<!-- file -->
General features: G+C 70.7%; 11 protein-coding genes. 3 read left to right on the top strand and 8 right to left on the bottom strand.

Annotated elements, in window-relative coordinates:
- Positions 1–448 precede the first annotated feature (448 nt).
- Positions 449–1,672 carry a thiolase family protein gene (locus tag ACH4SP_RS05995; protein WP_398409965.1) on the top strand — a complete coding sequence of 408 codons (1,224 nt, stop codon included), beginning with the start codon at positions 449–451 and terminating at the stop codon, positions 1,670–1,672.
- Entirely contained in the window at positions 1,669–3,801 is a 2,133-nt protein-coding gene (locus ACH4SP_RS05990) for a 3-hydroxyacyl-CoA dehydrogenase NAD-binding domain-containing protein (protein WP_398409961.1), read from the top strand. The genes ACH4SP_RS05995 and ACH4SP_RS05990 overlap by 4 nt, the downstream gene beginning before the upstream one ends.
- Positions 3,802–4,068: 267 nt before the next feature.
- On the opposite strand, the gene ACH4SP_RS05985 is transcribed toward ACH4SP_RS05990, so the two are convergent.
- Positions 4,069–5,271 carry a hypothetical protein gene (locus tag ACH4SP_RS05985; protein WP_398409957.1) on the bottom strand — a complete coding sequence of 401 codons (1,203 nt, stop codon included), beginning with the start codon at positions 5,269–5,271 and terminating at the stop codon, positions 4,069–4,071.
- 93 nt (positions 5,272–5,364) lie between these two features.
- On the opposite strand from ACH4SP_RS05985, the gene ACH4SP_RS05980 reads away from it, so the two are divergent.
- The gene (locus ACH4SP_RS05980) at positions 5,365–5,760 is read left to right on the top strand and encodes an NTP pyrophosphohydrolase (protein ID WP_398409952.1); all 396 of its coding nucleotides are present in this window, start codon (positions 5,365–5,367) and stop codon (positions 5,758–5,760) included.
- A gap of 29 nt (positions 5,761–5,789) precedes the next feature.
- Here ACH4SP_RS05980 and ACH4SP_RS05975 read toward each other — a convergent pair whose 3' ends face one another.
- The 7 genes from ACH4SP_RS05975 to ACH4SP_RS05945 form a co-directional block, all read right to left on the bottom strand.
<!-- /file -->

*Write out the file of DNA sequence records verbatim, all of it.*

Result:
General features: G+C 70.7%; 11 protein-coding genes. 3 read left to right on the top strand and 8 right to left on the bottom strand.

Annotated elements, in window-relative coordinates:
- Positions 1–448 precede the first annotated feature (448 nt).
- Positions 449–1,672 carry a thiolase family protein gene (locus tag ACH4SP_RS05995; protein WP_398409965.1) on the top strand — a complete coding sequence of 408 codons (1,224 nt, stop codon included), beginning with the start codon at positions 449–451 and terminating at the stop codon, positions 1,670–1,672.
- Entirely contained in the window at positions 1,669–3,801 is a 2,133-nt protein-coding gene (locus ACH4SP_RS05990) for a 3-hydroxyacyl-CoA dehydrogenase NAD-binding domain-containing protein (protein WP_398409961.1), read from the top strand. The genes ACH4SP_RS05995 and ACH4SP_RS05990 overlap by 4 nt, the downstream gene beginning before the upstream one ends.
- Positions 3,802–4,068: 267 nt before the next feature.
- On the opposite strand, the gene ACH4SP_RS05985 is transcribed toward ACH4SP_RS05990, so the two are convergent.
- Positions 4,069–5,271 carry a hypothetical protein gene (locus tag ACH4SP_RS05985; protein WP_398409957.1) on the bottom strand — a complete coding sequence of 401 codons (1,203 nt, stop codon included), beginning with the start codon at positions 5,269–5,271 and terminating at the stop codon, positions 4,069–4,071.
- 93 nt (positions 5,272–5,364) lie between these two features.
- On the opposite strand from ACH4SP_RS05985, the gene ACH4SP_RS05980 reads away from it, so the two are divergent.
- The gene (locus ACH4SP_RS05980) at positions 5,365–5,760 is read left to right on the top strand and encodes an NTP pyrophosphohydrolase (protein ID WP_398409952.1); all 396 of its coding nucleotides are present in this window, start codon (positions 5,365–5,367) and stop codon (positions 5,758–5,760) included.
- A gap of 29 nt (positions 5,761–5,789) precedes the next feature.
- Here ACH4SP_RS05980 and ACH4SP_RS05975 read toward each other — a convergent pair whose 3' ends face one another.
- The 7 genes from ACH4SP_RS05975 to ACH4SP_RS05945 form a co-directional block, all read right to left on the bottom strand.